2010: 388

2011: 177

2012: 159

2013: 92

2014: 80

2015: 62

Wealth of 1%, 50%, and 99% taken from Credit Suisse Global Wealth Datebook (2013 and 2014) https://www.credit-suisse.com/uk/en/news-and-expertise/research/credit-suisse-research-institute/publications.html

The wealth of the richest 62 was calculated using Forbes’ billionaires list http://www.forbes.com/ Annual data taken from list published in March.

Calculations include negative wealth (i.e. debt). As a robustness check, Oxfam recalculated the wealth share of wealth held by the richest 1 percent once negative wealth is excluded. It did not change significantly (falling from 50.1 percent to 49.8 percent). Negative wealth as a share of total wealth has remained constant over time, such that wealth distribution trends over time are not affected.

Download the report: An Economy for the 1% - DOWNLOAD LINK

Contact information

Jon Slater +44 (0)7876 476403 / jslater@oxfam.org.uk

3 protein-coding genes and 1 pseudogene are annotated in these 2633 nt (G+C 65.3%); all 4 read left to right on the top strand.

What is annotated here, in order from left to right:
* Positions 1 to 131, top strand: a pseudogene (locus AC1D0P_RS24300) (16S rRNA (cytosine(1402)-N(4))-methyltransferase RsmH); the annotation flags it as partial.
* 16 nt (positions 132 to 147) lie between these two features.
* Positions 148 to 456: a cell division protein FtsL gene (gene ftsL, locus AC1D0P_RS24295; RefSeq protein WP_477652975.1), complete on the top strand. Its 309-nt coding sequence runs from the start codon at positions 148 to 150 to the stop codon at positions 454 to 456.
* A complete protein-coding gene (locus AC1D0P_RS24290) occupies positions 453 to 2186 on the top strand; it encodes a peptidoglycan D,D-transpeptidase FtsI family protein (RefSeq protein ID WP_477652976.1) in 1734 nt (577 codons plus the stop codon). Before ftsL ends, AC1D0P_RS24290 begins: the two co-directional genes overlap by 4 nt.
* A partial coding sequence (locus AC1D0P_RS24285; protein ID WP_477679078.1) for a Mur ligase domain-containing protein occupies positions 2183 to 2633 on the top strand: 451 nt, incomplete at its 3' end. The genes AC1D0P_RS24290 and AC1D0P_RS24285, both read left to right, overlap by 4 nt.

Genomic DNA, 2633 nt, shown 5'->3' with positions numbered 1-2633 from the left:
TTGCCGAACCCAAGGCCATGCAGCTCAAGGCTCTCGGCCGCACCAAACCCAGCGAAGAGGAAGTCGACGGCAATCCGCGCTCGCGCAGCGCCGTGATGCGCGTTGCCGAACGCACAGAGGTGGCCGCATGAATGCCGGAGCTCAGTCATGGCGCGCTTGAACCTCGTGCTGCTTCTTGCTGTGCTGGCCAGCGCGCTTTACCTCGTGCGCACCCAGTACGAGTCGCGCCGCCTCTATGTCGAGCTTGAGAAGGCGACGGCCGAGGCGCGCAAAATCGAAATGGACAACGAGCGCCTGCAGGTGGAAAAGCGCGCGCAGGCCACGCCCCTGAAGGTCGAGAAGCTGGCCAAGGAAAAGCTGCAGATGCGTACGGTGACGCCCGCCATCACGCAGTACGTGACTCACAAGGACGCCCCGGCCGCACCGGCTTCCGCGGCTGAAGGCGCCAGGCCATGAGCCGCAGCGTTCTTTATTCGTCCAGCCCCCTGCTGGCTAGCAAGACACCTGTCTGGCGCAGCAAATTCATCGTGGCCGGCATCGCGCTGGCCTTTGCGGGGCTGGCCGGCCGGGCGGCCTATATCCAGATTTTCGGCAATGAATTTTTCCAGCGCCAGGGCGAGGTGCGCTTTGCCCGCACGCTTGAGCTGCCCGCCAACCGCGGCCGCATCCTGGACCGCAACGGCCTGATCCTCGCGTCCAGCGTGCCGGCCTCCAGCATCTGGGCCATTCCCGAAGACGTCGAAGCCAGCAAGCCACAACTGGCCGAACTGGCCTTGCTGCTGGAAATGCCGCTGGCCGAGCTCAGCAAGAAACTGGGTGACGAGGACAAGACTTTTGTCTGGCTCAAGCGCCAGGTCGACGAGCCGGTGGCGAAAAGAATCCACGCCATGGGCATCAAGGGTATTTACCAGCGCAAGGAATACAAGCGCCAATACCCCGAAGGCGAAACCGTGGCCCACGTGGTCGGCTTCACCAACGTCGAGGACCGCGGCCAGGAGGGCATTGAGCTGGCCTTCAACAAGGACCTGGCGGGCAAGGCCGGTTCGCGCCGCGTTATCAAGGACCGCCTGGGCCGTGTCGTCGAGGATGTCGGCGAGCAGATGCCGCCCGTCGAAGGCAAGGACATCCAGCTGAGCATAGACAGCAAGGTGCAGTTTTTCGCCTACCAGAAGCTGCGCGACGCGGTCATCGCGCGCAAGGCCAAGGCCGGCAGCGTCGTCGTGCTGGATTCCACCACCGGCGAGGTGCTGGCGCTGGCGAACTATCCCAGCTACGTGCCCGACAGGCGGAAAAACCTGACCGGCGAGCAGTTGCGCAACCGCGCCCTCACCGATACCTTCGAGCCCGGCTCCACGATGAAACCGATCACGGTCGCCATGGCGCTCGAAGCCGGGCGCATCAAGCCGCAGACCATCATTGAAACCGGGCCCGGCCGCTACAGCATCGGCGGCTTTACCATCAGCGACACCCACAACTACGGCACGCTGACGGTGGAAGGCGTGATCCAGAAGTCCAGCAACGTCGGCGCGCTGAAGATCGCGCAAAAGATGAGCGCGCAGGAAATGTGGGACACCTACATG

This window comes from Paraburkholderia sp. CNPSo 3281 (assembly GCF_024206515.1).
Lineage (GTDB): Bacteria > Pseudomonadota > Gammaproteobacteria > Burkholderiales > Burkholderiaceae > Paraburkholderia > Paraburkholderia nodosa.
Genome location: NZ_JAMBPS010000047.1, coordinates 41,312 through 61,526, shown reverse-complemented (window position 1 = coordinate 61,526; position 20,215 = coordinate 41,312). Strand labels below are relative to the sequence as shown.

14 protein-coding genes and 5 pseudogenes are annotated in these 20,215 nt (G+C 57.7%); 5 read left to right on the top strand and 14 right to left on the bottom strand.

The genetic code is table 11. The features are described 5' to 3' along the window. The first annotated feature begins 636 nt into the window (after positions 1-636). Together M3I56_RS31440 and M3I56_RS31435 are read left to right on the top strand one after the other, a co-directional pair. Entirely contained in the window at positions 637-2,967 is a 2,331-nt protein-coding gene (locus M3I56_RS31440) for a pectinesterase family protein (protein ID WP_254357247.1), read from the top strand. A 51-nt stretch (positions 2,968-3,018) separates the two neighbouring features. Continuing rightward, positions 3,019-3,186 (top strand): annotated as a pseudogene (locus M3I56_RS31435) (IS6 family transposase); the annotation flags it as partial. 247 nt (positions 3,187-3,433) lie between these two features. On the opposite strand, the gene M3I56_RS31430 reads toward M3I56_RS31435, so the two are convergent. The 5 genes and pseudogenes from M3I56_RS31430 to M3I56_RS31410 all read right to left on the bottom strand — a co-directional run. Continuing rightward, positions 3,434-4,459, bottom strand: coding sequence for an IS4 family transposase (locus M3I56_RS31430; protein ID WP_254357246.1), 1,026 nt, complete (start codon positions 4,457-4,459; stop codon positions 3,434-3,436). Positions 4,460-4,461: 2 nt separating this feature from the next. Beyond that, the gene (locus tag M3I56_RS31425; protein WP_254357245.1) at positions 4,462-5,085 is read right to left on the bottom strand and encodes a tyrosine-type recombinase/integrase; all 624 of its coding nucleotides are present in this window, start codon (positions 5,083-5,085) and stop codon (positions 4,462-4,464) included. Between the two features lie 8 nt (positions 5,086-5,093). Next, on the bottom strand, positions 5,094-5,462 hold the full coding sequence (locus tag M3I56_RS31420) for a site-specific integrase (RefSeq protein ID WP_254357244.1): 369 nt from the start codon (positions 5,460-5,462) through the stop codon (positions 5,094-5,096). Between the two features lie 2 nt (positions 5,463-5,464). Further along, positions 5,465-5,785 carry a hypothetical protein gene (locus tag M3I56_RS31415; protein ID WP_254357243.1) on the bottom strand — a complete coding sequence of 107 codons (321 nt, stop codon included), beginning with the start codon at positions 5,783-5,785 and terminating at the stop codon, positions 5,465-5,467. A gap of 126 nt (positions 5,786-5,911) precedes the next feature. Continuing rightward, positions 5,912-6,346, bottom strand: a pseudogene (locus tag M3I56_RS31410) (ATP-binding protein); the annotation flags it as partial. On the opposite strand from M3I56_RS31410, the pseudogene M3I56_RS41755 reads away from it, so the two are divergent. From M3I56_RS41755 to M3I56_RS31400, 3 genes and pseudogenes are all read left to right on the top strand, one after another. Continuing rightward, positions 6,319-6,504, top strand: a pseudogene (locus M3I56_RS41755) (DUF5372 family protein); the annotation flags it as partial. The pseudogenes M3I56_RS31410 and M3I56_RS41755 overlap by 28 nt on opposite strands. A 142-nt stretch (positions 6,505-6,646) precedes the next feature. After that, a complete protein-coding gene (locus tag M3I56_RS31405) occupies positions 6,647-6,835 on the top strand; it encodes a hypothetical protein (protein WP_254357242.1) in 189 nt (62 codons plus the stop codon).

For interviews with Winnie Byanyima, please contact: Anna Ratcliff +44 (0)7796993288 / anna.ratcliff@oxfaminternational.org

For updates, please follow @Oxfam.

Add your name, and let’s end the era of tax havens.

Tags:

inequality corporate tax dodging tax reform davos EvenItUp poverty education women

Permalink:

http://oxf.am/ZnhX
May 13, 2016

The Pocket Trade Lawyer, 2006 Edition (Trade Deal Term Glossary)

http://www.citizen.org
/documents/Pocket_Trade_Lawyer_January_2006_Final.pdf

Lori Wallach / Public Citizen
May 13, 2016

Delegates who go to convention should be enabled to negotiate better party platform planks!